It Feels Like Everyone Is a Boulder Bouncing Down a Mountain

Students sitting around table in a classroom. There are laptops open and many of them are talking to each other.
Review of Journalism students work towards putting together this year’s magazine in fall 2023.

When Tim Falconer, the instructor of the Winter 2011 issue of the Review, called to talk to me about my profile on then-Esquire writer Chris Jones, I still remember the last thing he said: “Don’t fuck it up.”

Those who know Tim know he’s a talented writer who gives a first impression as a guy pretending to be Ernest Hemingway, if Ernest Hemingway always got up on the wrong side of the bed. But the longtime magazine instructor also mastered the ability of becoming more lovable while consistently being a curmudgeon, although I’d now say he’s more earnest iconoclast than crank. But he wasn’t irritating the day he called me. Ever grumpy, he passed along the Review’s core responsibility: We are the watchdogs on the watchdogs. (Don’t fuck it up.)

I didn’t understand that when former CBC and CTV news executive Bob Culbert kindly introduced the Review to a directionless young writer in 2006, encouragingly offering it as a reason to go to Toronto Metropolitan University. And I didn’t understand it when I casually flipped through the Spring 2008 issue shortly after I submitted my application for the master of journalism program. I wanted to write like Sports Illustrated feature writer Gary Smith or postwar American sports columnist W.C. Heinz, or maybe I wanted to write about politics—I had no idea what I was doing. But in late spring 2010, I walked inside the magazine lab on the first floor of 80 Gould Street.

You learn something immediately once you make that decision: The Review demands. Masthead meetings. Pitch meetings. Section meetings. Meetings with story handlers. Draft number one. Frustration. Disappointment. More meetings. More writing (again and again). All while time does this funny, delirious thing: continuous loops of seemingly the same day in the same room over increasingly shorter periods of time before production. And that surly dictum has another meaning, too: Yes, students are entrusted with “the watchdogs on the watchdogs,” but the watchdogs we’re reporting on are also keenly watching us, too.

With all the pressure crashing into all the other unseen obligations in every student’s life, this magazine doesn’t feel rewarding—it feels like everyone is a boulder bouncing down a mountain. I don’t want to be Pollyannaish, I want to be honest: The Review sucks, like a long night with a crying toddler, or the shortsighted decision to take up jogging again on a humid day, or any day on the TTC. Here’s a secret: I’ve never fully reread my profile on Jones, “Not All Smurfs and Sunshine.” I’ll always be proud of it, and I don’t need to—I lived it.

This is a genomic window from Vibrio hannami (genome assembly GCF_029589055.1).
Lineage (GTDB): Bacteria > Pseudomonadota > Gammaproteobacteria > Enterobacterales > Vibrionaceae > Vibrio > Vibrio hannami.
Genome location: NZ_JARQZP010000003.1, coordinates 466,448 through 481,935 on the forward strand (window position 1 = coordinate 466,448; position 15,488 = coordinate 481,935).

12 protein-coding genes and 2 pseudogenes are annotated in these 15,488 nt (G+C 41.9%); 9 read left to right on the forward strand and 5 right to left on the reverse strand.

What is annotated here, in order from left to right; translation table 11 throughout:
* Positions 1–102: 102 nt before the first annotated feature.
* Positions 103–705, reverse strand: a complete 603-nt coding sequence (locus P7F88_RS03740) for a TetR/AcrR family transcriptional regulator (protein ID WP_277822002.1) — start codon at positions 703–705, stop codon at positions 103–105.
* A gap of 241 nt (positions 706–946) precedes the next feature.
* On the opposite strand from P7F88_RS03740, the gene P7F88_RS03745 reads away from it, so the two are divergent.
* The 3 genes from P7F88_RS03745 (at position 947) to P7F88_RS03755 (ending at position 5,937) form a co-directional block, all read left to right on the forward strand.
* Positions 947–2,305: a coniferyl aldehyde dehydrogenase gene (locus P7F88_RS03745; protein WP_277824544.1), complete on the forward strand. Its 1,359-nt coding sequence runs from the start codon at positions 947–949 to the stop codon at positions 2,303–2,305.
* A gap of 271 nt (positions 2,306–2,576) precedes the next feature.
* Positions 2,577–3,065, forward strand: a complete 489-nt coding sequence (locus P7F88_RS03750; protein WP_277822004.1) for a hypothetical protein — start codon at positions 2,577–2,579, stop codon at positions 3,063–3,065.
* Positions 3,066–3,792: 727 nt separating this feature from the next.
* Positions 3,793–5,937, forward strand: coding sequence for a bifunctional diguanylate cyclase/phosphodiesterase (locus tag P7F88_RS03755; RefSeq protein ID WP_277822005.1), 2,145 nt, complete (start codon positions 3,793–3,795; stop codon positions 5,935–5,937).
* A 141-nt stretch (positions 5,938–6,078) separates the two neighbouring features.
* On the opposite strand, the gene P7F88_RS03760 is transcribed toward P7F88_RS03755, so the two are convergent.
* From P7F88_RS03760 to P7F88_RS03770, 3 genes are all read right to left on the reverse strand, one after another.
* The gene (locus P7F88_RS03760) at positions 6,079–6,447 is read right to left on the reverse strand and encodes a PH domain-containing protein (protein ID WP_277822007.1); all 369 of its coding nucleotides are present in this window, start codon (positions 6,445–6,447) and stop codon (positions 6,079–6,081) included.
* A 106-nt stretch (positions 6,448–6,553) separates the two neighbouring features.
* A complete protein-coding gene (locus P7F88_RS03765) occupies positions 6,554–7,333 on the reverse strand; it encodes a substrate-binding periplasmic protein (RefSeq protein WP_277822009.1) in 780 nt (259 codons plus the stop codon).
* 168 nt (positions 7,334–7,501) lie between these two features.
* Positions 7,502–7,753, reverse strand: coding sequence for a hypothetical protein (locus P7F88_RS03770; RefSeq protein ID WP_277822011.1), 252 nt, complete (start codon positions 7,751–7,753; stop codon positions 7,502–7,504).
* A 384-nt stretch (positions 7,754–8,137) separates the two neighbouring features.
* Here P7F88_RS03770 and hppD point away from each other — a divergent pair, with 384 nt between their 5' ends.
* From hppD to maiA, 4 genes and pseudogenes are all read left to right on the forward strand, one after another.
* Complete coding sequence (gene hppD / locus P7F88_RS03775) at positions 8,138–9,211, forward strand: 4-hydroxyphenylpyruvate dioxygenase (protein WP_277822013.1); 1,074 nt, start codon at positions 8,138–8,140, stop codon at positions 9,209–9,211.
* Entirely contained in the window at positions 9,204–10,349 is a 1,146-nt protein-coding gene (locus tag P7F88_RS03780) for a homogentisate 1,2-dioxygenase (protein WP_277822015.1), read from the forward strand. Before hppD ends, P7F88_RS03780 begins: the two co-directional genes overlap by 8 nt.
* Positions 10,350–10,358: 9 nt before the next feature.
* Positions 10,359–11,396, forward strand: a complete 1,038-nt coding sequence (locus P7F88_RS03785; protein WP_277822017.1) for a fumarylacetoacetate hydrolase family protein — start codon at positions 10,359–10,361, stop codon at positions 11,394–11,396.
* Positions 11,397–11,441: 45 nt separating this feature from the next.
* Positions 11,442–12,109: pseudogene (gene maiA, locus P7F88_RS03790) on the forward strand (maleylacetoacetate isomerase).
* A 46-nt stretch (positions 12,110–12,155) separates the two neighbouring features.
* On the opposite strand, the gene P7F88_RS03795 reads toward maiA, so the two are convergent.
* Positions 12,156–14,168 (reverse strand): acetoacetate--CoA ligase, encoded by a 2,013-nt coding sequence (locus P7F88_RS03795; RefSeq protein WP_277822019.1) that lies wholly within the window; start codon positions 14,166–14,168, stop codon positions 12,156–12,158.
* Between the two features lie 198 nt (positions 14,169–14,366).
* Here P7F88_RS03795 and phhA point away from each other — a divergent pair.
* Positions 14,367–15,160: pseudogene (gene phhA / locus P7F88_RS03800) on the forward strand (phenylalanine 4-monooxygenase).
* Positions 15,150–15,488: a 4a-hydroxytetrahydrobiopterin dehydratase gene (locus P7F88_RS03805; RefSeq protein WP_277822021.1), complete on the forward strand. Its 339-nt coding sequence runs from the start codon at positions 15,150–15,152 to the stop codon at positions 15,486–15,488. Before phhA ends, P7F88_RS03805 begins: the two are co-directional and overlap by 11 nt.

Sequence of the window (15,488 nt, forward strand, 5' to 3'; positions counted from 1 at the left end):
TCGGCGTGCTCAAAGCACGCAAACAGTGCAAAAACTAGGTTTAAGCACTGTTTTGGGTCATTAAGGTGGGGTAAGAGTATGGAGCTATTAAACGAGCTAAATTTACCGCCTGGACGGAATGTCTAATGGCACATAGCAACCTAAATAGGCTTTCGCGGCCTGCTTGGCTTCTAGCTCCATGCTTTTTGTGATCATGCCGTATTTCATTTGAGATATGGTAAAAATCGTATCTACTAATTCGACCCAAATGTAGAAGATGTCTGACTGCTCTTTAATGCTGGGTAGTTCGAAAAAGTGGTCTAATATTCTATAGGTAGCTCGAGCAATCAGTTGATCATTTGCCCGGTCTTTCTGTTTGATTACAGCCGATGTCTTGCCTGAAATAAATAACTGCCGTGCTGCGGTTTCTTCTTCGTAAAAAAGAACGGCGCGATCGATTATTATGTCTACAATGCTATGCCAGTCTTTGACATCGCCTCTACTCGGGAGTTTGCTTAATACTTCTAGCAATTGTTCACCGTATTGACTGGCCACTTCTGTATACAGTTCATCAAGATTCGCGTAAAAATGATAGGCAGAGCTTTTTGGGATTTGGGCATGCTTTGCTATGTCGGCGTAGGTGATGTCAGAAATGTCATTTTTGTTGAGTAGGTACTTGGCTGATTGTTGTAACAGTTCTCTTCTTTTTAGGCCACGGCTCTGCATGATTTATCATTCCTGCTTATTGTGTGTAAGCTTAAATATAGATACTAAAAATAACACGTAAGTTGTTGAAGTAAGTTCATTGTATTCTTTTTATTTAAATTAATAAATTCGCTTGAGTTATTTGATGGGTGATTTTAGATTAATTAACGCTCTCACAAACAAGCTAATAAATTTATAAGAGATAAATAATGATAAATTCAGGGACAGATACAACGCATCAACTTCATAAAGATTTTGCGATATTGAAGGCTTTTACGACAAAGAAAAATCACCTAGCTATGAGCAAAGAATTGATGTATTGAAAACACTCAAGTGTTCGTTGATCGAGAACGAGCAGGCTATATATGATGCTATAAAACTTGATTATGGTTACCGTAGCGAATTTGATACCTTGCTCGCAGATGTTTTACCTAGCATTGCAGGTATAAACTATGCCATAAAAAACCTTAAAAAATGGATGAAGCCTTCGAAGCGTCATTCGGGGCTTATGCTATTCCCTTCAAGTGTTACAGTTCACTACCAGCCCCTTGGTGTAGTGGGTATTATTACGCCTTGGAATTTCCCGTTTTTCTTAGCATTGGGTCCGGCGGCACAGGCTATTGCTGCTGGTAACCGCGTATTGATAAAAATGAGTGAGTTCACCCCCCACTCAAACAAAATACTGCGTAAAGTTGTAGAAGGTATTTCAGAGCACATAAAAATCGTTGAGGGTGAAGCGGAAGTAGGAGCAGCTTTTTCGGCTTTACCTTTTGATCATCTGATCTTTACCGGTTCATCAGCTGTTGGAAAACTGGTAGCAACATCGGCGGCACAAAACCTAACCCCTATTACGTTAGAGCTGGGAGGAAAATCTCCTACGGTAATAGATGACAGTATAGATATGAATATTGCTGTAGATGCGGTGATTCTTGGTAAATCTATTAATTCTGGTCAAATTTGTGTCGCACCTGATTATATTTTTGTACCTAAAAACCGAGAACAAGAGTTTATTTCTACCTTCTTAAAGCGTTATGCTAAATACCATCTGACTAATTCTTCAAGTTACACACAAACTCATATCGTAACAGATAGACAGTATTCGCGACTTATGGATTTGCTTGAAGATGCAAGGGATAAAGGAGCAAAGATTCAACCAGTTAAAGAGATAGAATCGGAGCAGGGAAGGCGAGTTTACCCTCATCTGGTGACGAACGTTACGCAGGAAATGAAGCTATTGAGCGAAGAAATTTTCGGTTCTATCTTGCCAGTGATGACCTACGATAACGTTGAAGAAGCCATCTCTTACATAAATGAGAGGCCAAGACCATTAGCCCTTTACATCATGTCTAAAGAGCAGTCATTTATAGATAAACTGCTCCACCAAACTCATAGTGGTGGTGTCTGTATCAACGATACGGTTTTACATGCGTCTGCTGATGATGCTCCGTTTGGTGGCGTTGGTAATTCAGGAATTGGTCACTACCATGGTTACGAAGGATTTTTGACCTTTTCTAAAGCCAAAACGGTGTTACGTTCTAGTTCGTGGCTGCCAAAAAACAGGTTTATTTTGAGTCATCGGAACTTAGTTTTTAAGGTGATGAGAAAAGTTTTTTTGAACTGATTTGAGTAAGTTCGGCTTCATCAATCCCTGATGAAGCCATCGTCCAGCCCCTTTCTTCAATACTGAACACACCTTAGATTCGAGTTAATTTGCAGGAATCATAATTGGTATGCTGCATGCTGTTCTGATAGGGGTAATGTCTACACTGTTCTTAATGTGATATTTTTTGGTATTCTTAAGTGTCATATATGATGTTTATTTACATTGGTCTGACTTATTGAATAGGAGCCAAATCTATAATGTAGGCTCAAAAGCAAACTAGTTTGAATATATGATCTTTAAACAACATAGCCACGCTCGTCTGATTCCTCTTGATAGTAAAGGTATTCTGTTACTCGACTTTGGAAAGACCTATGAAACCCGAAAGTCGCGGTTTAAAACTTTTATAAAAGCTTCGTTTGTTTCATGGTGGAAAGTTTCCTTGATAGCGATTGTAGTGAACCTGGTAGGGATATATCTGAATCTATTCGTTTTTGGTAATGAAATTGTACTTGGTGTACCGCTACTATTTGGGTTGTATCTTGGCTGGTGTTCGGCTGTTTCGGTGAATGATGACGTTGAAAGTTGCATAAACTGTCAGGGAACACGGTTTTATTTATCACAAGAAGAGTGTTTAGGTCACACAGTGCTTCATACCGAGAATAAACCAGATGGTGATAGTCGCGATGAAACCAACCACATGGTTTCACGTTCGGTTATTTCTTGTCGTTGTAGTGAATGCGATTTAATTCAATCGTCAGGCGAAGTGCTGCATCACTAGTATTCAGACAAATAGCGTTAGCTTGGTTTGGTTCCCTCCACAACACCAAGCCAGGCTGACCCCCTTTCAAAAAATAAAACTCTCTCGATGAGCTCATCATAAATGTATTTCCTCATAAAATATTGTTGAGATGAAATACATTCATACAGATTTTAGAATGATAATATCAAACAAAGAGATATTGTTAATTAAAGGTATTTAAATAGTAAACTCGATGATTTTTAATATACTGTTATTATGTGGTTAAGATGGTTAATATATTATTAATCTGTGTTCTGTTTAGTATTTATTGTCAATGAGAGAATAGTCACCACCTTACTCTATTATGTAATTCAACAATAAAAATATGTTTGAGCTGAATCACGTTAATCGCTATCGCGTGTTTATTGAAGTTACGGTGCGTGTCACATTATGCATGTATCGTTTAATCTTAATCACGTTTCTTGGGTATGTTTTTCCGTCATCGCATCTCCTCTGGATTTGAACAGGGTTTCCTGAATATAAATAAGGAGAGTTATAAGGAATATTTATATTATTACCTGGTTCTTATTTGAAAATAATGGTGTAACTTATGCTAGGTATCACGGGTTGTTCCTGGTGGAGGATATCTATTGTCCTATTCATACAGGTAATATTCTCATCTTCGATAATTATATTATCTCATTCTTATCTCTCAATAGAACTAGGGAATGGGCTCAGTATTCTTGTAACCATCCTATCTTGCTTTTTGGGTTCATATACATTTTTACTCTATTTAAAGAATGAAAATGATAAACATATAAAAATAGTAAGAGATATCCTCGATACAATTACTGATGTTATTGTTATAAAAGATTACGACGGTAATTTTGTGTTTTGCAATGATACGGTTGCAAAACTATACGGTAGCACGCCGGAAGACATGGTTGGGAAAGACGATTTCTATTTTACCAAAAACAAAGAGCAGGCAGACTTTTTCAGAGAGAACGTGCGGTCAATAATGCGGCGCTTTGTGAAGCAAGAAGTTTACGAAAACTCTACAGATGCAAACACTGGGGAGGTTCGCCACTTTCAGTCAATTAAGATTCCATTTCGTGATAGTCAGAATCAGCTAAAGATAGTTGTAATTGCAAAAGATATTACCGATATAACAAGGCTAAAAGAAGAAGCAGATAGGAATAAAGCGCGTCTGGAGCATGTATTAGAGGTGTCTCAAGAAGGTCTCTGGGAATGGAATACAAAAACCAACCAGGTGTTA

I also lived the Review’s unforeseen gift: It’s just us—not just us in the magazine lab, but all the physical and digital spaces we start to congregate. The lovable curmudgeons occasionally peek out from their offices to huff and puff, but all we have is each other. All our dreams and frustrations, all our lived experiences and evolving beliefs mixing together. If we can’t rely on each other, no one else is going to get this thing to production. So we learn about who we are together.

You take notes on how Wendy Gillis speaks to people about hyperlocal journalism in the personable and direct way that becomes the hallmark of her career as one of Canada’s best police and crime reporters. You chat with Meghan Davidson-Ladly and realize she’s less interested in her feature on literary journalism and much more passionate about 2SLGBTQIA+ issues all over the world; and you learn this fearless gay woman will travel anywhere to tell a story. You might’ve thought you were the best choice to be editor, but then you watch Liam Casey lead and communicate with calmness, fairness, and warmth, all while he’s courageously writing about his own suicide attempt and suicide reporting, and you learn something. Then you’ll do whatever you need to do to get the next task done. It’s a lot of work, and it’s just us.

I don’t have many answers about life after the Review. Yes, there’s a sugar rush when industry people start reading your work, but it doesn’t last. This industry is, was, and will always be ruthless and merciless. Newsrooms continue to find novel and sadistic ways to slash and cut, while the need to reveal and report traumas and inequalities only grows, in a world where AI is already revealing a disruptive future not seen since the discovery of electricity. You don’t stop bouncing down the mountain when your masthead ends, the hillside just gets steeper. But you already know that. I did, too.

I lost my job as a newspaper sports reporter one year after it started, and my writing career pretty much ended there. But I learned to adapt because I spent two years around my multitalented peers in the MJ program—CBC Radio’s Julia Chapman, CBC Indigenous reporter and filmmaker Candace Maracle, Toronto Star sports reporter Gilbert Ngabo, Amnesty International’s Cory Ruf, and Global TV’s Liem Vu.

But whatever I’ve experienced in 11 years at TSN—all the places I’ve gone and events I’ve worked—all of that has happened because of the collaborative journalism, creative storytelling, and full perspective the Review gifted me—and not just me.

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